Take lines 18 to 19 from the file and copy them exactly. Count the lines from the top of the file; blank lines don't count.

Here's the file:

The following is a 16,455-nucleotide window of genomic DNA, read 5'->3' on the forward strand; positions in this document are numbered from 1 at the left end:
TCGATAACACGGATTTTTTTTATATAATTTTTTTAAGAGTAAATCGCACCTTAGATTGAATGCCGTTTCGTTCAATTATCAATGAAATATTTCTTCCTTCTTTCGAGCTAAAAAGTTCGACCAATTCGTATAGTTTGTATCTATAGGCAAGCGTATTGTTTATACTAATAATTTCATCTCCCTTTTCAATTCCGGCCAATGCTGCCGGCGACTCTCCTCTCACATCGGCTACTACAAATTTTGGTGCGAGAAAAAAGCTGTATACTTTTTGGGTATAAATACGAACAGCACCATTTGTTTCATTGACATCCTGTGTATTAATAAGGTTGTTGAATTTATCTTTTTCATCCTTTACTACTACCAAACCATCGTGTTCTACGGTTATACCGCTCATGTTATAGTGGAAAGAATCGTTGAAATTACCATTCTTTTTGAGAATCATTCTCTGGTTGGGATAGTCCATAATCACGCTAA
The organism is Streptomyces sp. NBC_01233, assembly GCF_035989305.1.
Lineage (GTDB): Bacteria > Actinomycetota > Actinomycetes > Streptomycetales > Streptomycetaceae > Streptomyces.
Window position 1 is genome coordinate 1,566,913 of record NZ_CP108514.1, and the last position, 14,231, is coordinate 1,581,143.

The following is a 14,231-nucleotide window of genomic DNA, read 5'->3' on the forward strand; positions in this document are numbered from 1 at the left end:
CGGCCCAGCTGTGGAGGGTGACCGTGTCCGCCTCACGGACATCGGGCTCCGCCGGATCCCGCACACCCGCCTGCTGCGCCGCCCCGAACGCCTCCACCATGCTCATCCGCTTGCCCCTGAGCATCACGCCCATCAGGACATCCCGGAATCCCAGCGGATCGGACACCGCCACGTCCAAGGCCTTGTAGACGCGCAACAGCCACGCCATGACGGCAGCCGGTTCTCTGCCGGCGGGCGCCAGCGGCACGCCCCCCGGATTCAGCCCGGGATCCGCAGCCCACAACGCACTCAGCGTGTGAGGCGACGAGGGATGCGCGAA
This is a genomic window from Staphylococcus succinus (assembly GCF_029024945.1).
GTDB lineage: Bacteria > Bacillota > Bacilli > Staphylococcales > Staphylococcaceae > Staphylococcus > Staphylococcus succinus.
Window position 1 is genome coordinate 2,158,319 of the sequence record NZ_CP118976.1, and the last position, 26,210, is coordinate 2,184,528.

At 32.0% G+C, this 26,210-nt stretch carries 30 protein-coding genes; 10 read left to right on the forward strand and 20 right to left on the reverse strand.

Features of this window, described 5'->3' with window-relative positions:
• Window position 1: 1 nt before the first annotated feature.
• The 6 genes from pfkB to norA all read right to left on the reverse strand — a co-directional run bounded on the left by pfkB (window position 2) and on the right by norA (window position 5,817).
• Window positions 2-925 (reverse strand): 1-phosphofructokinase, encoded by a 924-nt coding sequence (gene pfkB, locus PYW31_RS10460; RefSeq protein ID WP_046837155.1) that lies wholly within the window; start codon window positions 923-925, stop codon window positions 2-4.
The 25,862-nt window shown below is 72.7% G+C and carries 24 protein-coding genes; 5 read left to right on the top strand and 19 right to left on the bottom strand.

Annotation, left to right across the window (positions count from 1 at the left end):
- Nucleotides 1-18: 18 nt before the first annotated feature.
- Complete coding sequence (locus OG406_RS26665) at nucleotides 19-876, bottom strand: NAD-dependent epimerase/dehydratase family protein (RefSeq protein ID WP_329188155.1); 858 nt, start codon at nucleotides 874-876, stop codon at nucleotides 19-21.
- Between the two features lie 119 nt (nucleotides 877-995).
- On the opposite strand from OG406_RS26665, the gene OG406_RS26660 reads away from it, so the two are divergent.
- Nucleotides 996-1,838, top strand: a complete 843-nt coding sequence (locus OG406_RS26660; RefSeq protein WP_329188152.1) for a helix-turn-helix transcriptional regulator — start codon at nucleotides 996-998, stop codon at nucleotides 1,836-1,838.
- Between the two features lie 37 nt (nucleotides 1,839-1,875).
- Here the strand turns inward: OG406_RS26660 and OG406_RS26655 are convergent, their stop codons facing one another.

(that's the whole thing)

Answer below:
- Nucleotides 1-18: 18 nt before the first annotated feature.
- Complete coding sequence (locus OG406_RS26665) at nucleotides 19-876, bottom strand: NAD-dependent epimerase/dehydratase family protein (RefSeq protein ID WP_329188155.1); 858 nt, start codon at nucleotides 874-876, stop codon at nucleotides 19-21.